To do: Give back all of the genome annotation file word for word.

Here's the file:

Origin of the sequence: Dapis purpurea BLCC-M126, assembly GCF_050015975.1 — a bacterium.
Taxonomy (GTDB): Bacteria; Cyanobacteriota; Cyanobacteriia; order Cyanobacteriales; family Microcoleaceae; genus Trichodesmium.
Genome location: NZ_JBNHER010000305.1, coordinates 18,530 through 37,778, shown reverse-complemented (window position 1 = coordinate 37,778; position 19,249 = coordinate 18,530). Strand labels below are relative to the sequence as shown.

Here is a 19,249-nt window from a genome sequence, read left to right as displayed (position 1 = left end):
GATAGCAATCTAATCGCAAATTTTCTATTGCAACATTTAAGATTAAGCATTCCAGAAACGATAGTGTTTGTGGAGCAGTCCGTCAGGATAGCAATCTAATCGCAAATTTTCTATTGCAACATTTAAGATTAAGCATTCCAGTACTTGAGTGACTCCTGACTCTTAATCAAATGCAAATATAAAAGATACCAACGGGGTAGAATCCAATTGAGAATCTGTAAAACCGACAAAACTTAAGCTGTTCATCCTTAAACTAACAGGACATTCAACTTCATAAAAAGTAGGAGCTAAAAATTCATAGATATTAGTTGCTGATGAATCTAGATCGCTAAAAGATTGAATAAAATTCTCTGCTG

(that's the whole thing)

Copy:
Origin of the sequence: Dapis purpurea BLCC-M126, assembly GCF_050015975.1 — a bacterium.
Taxonomy (GTDB): Bacteria; Cyanobacteriota; Cyanobacteriia; order Cyanobacteriales; family Microcoleaceae; genus Trichodesmium.
Genome location: NZ_JBNHER010000305.1, coordinates 18,530 through 37,778, shown reverse-complemented (window position 1 = coordinate 37,778; position 19,249 = coordinate 18,530). Strand labels below are relative to the sequence as shown.

Here is a 19,249-nt window from a genome sequence, read left to right as displayed (position 1 = left end):
GATAGCAATCTAATCGCAAATTTTCTATTGCAACATTTAAGATTAAGCATTCCAGAAACGATAGTGTTTGTGGAGCAGTCCGTCAGGATAGCAATCTAATCGCAAATTTTCTATTGCAACATTTAAGATTAAGCATTCCAGTACTTGAGTGACTCCTGACTCTTAATCAAATGCAAATATAAAAGATACCAACGGGGTAGAATCCAATTGAGAATCTGTAAAACCGACAAAACTTAAGCTGTTCATCCTTAAACTAACAGGACATTCAACTTCATAAAAAGTAGGAGCTAAAAATTCATAGATATTAGTTGCTGATGAATCTAGATCGCTAAAAGATTGAATAAAATTCTCTGCTG